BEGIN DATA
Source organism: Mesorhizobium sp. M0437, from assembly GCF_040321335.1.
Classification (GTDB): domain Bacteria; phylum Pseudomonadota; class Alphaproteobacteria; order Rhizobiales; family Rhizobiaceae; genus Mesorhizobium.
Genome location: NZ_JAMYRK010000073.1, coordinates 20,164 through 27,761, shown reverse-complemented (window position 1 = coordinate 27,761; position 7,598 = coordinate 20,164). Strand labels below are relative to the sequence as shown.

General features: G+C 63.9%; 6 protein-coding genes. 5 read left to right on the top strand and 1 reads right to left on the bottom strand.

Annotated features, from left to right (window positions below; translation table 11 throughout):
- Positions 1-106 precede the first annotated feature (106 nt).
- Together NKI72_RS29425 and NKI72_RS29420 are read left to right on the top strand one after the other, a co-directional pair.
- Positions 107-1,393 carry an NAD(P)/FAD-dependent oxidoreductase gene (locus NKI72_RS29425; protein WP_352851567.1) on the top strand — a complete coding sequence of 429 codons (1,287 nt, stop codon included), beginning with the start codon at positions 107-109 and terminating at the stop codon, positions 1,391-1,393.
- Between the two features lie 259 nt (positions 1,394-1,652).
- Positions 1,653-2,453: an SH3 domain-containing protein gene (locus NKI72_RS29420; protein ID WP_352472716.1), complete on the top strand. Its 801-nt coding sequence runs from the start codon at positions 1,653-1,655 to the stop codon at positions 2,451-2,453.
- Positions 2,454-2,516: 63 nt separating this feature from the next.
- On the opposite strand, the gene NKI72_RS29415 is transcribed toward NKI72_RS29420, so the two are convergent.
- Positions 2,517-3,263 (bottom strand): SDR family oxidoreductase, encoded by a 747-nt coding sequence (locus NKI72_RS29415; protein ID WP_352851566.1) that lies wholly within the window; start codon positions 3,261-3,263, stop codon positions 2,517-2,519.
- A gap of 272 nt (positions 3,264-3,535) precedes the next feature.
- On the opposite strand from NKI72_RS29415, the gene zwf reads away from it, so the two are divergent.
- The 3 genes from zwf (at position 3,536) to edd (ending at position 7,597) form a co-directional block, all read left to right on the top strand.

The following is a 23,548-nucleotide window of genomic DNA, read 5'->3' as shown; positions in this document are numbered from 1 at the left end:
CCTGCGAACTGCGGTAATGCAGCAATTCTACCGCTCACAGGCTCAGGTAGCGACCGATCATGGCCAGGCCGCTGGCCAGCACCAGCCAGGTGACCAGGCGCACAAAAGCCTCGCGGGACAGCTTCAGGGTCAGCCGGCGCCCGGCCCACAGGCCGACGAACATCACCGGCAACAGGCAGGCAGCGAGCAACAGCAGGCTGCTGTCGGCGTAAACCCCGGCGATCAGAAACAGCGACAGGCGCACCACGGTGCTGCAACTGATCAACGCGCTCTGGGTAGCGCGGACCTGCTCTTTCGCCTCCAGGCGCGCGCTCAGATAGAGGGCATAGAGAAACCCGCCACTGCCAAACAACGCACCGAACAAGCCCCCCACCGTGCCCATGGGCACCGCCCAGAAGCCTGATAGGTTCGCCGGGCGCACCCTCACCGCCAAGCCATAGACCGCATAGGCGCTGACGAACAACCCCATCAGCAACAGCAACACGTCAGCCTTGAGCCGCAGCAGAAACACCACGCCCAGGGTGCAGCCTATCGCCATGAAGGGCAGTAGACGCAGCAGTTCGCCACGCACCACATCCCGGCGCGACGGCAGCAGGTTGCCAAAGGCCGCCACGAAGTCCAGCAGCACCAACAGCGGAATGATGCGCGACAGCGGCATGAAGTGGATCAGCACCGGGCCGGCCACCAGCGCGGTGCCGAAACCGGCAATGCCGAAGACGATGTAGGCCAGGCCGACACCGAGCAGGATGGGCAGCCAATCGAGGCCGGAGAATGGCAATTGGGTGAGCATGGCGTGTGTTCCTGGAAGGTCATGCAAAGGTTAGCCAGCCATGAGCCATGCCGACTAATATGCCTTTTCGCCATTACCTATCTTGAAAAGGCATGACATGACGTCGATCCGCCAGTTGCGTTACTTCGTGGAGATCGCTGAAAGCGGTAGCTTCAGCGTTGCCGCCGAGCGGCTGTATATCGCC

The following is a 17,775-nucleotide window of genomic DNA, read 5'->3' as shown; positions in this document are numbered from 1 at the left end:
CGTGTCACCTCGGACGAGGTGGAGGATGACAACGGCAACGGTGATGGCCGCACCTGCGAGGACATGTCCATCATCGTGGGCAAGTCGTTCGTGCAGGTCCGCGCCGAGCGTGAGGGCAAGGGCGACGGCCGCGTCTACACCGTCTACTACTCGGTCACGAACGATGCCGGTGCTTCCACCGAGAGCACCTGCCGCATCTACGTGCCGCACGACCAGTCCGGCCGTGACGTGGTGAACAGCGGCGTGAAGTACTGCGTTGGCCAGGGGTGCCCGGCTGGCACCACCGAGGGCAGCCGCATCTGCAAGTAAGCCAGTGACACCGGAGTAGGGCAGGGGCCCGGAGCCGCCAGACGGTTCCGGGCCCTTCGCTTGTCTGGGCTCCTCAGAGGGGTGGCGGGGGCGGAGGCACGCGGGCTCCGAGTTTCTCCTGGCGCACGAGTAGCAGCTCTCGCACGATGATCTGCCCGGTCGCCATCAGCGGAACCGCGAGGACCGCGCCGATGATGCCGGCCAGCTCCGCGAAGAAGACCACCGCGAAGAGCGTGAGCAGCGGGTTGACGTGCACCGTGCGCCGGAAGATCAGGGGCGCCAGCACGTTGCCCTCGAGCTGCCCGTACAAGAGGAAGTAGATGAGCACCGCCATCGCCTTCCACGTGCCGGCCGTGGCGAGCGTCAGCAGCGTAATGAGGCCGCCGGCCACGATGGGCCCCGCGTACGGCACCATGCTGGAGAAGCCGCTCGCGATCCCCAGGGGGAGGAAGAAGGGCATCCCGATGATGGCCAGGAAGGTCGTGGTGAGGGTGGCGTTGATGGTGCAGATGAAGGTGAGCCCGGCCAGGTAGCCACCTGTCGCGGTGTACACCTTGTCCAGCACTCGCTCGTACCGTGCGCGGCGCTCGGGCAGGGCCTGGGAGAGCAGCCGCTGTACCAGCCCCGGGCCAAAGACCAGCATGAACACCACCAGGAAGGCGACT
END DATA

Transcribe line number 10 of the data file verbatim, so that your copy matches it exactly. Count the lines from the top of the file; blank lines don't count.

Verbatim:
- Positions 1,653-2,453: an SH3 domain-containing protein gene (locus NKI72_RS29420; protein ID WP_352472716.1), complete on the top strand. Its 801-nt coding sequence runs from the start codon at positions 1,653-1,655 to the stop codon at positions 2,451-2,453.